To break one's word is pleasure–fraught, To do one's duty gives a smart; While man, alas! will promise nought, That is repugnant to his heart. Using some magic strains of yore, Thou lurest him, when scarcely calm, On to sweet folly's fragile bark once more, Renewing, doubling chance of harm. Why seek to
Johann Wolfgang von Goethe
Born in Frankfurt, Germany, on August 28, 1749, Johann Wolfgang von Goethe was tutored extensively in languages as a child. Goethe's father, a lawyer, prioritized his son's education, enabling him to engage in many literary and cultural pursuits. Goethe was fascinated by writers such as Homer and Ovid, and committed whole passages of these texts to heart.
Goethe's love for poetry persisted through his legal training, and he anonymously released Annette, his first collection of poems, in 1770. By the time he completed his studies, he had composed a satirical crime comedy, fallen in love with folk poetry, and developed a deep affinity for Shakespeare, the figure responsible for what he termed his "personal awakening."
Throughout the 1770s, Goethe practiced a unique, progressive version of law across Germany, while maintaining a side career as an editor, playwright, and poet. He wrote his first widely-read novel, the loosely-autobiographical, joyfully-romantic tragedy, The Sorrows of Young Werther, in 1774, at the age of 24. The book was an instant international success. Napolean Bonaparte called it one of the greatest works of European Literature. It sparked the phenomenon "Werther-Fieber" ("Werther Fever"), in which young men throughout Europe began dressing like the tragic protagonist, and brought Goethe to the court of Carl August, Duke of Saxe-Weimar-Eisenach, where he would become an important advisor. In later years, Goethe expressed his disgust with the novel and the romantic genre out of which it emerged; however, its effect on Goethe's career and public image were undeniable.
Goethe met the poet and playwright Friedrich Schiller in 1794, beginning a collaborative relationship that would result in a creative success for both artists. The two transformed the Weimar Theatre into a national treasure and their cumulative writings form the heart of German literature, having also been adapted by many composers such as Mozart and Beethoven. Goethe wrote extensively during this period, including his Roman Elegies, a seductive 24-poem cycle about his trip to Italy, but it was not until after Schiller's death in 1805 that he produced his most famous work, Faust, about a duel with the devil in the search for transcendent knowledge. The epic poem-as-play has been adapted into an opera and is still performed throughout the world.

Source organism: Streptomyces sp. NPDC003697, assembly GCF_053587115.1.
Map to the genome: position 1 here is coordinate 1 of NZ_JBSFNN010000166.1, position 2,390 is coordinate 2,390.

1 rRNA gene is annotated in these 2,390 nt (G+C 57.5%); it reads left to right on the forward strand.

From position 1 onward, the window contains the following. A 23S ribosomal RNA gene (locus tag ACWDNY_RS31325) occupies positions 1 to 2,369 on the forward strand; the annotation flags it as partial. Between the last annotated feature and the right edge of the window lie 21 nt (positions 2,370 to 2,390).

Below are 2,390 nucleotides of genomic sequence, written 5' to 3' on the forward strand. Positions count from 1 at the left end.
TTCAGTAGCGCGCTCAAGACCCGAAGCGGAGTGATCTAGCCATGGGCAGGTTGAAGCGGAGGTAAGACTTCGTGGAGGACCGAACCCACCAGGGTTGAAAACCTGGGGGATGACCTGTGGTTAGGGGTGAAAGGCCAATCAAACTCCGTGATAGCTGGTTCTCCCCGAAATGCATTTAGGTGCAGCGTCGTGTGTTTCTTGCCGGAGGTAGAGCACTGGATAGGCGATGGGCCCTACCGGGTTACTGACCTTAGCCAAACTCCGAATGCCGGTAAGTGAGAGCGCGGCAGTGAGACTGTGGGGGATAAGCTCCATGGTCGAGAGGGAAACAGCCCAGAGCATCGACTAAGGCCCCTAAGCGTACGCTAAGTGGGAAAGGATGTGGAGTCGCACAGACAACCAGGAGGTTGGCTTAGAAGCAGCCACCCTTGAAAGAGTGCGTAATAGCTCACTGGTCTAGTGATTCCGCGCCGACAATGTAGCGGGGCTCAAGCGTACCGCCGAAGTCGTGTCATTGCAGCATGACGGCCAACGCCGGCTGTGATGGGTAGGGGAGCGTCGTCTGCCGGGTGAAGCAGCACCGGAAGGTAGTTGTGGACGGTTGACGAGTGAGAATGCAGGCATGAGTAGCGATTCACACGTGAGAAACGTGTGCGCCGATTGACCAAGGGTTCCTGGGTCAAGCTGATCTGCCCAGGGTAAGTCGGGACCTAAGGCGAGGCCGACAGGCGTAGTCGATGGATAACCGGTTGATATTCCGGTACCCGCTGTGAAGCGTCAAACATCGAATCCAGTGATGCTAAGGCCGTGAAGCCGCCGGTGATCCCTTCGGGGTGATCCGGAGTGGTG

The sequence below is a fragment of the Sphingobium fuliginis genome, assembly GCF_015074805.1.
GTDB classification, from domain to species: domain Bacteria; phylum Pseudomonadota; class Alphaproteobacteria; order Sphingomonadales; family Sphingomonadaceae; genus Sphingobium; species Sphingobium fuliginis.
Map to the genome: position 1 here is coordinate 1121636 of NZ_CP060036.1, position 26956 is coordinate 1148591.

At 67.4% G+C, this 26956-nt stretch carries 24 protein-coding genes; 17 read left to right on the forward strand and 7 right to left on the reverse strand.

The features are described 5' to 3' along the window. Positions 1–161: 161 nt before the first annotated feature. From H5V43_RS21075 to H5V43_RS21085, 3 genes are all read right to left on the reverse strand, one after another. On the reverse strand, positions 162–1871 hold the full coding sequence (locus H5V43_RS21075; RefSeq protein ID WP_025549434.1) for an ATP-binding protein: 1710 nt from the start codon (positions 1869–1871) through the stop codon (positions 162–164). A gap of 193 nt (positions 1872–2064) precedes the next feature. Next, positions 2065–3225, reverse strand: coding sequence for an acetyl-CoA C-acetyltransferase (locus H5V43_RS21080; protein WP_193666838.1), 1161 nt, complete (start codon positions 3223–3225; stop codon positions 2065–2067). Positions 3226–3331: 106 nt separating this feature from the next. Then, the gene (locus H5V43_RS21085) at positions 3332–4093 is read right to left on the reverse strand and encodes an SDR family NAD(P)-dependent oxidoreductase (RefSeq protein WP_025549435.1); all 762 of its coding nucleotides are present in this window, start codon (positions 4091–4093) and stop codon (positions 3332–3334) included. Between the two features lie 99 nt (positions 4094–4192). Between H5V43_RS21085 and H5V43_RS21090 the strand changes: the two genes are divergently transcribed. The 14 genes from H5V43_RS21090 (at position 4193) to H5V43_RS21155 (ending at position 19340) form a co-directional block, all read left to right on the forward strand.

Despite his success and influence as a poet, Goethe expressed that he took no pride in his literary accomplishments, and believed instead that his work as a philosopher and scientist—in particular his theories about color—would be his true legacy. However, his writings—emotive, far-reaching, prophetic, and formal—stimulated generations of Western literature and thought. Randall Jarrell, who translated Faust from his Poet Laureate's office at the Library of Congress, called him his "own favorite daemon, dear good great Goethe." Ralph Waldo Emerson, deeply influenced by Goethe's merging of science and art, called Goethe the "surpassing intellect of modern times," and said of his life:
Such was his capacity, that the magazines of the world's ancient or modern wealth, which arts and intercourse and skepticism could command,—he wanted them all. Had there been twice so much, he could have used it as well. Geologist, mechanic, merchant, chemist, king, radical, painter, composer,—all worked for him, and a thousand men seemed to look through his eyes. He learned as readily as other men breathe. Of all the men of this time, not one has seemed so much at home in it as he. He was not afraid to live.
Goethe died in Weimar on March 22, 1832. He is buried in the Ducal Vault at Weimar's Historical Cemetery.